Domaine Tempier Bandol Rose 2009
Crystal clear with salmon pink color that goes well with many kinds of food especially provencal food. Serve at about 54 degrees.
Bandol is a small appellation on the Mediterranean, granted AOC status in 1941. For centuries it has produced some of the longest-lived wines in France, using primarily the Mourvedre grape. Wines from this region have unique aromatic properties which many claim come from the dry Provencal herbs which cover the hillsides: thyme, savory, rosemary, wild mint and fennel.
Domaine Tempier's rose, considered to by many to be the finest in France, is fuller and creamier on the palate and shows dimensions not often found in rose. Perhaps the addition of young Mourvedre is responsible, or the Peyraud's allowance for the wine to follow its natural inclination and complete malolactic fermentation.
More than just a European vacation hotspot and rosé capital of the world, Provence, in southeastern France, is a coastal appellation producing interesting wines of all colors. The warm, breezy Mediterranean climate is ideal for grape growing and the diverse terrain and soil types allow for a variety of wine styles within the region. Adjacent to the Rhône Valley, Provence shares some characteristics with this northwestern neighbor—namely, the fierce mistral wind and the plentiful wild herbs (such as rosemary, lavender, juniper and thyme) often referred to as garrigue. The largest appellation here is Côtes de Provence, followed by Coteaux d’Aix-en-Provence.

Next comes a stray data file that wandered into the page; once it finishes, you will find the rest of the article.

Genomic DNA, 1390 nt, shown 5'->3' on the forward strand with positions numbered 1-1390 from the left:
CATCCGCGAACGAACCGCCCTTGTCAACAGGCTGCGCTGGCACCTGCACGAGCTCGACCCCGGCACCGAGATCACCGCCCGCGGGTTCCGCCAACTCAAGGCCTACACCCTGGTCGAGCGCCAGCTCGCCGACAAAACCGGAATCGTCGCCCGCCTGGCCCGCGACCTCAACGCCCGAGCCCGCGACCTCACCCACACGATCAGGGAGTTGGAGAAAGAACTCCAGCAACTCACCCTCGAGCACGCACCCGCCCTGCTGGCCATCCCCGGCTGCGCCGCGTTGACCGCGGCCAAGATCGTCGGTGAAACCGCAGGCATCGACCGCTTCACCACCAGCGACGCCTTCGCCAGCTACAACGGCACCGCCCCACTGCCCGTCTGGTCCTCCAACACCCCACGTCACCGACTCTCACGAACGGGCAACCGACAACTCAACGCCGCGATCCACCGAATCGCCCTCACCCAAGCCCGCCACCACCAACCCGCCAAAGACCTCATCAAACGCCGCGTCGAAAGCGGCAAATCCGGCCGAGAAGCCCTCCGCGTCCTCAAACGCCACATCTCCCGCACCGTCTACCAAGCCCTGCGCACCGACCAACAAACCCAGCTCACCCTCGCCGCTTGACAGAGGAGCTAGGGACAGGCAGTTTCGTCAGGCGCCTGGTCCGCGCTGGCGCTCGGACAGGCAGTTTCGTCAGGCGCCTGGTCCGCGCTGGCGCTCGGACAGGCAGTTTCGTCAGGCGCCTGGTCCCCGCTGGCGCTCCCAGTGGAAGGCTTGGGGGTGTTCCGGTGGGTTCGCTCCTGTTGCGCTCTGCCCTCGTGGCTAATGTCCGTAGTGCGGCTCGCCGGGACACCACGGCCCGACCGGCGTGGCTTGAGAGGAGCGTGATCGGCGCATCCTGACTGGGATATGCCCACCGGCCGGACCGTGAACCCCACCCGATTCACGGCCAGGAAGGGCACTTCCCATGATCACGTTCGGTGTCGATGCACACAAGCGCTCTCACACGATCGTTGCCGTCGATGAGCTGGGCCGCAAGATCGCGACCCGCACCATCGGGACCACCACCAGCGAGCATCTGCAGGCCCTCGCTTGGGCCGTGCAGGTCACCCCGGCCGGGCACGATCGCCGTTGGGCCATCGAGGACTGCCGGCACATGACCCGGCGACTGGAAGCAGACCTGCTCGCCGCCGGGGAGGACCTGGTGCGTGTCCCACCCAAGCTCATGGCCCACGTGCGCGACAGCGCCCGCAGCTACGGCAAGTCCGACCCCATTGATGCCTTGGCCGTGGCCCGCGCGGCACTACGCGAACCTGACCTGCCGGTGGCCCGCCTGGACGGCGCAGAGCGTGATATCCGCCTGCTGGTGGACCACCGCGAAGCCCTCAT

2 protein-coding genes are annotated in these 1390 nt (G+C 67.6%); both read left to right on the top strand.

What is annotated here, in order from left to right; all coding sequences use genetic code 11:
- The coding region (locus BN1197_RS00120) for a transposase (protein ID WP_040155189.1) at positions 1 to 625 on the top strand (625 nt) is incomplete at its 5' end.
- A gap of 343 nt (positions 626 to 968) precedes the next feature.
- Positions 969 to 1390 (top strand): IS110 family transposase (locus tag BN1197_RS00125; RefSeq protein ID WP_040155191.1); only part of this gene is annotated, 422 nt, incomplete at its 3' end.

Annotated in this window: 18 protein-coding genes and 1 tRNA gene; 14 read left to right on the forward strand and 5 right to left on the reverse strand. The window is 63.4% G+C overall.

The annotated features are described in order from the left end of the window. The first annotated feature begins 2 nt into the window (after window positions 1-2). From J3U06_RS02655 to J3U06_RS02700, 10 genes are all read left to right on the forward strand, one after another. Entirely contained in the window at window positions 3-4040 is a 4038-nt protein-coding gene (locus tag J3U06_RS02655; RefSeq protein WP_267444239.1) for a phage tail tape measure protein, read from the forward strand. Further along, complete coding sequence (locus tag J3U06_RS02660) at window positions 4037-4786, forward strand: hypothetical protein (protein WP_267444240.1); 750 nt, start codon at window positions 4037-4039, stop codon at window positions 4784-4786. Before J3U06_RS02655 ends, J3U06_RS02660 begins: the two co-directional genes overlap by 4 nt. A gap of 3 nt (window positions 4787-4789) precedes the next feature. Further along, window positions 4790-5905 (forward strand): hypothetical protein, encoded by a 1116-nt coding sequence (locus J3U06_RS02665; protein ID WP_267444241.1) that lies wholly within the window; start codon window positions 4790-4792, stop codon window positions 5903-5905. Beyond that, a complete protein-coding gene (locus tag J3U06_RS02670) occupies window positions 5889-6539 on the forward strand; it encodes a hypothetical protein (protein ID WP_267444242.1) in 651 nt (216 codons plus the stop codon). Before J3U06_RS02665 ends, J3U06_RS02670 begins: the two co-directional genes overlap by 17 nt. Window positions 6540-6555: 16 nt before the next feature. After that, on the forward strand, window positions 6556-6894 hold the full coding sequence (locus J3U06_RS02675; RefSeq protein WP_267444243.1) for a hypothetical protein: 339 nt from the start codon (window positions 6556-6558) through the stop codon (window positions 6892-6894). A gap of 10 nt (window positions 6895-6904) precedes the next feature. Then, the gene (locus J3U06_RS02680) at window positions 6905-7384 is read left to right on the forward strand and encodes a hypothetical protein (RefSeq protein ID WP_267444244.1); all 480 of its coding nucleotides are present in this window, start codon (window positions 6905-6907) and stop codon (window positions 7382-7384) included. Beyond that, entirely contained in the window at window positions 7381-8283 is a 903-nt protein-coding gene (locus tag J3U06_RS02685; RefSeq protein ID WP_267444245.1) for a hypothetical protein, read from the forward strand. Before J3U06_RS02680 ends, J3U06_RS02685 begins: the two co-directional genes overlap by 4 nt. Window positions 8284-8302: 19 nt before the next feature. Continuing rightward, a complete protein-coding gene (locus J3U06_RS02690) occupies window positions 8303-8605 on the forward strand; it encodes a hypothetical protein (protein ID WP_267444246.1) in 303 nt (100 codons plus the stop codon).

Provence is internationally acclaimed for dry, refreshing, pale-hued rosé wines, which make up the vast majority of the region’s production. These are typically blends, often dominated by Mourvèdre and supplemented by Grenache, Cinsault, Tibouren and other varieties.
A small amount of full-bodied, herbal white wine is made here—particularly from the Cassis appellation, of Clairette and Marsanne. Other white varieties used throughout Provence include Roussane, Sémillon, Vermentino (known locally as Rolle) and Ugni Blanc.
Perhaps the most interesting wines of the region, however, are the red wines of Bandol. Predominantly Mourvèdre, these are powerful, structured, and ageworthy wines with lush berry fruit and savory characteristics of earth and spice.
Whether it’s playful and fun or savory and serious, most rosé today is not your grandmother’s White Zinfandel, though that category remains strong. Pink wine has recently become quite trendy, and this time around it’s commonly quite dry. Since the pigment in red wines comes from keeping fermenting juice in contact with the grape skins for an extended period, it follows that a pink wine can be made using just a brief period of skin contact—usually just a couple of days. The resulting color depends on grape variety and winemaking style, ranging from pale salmon to deep magenta.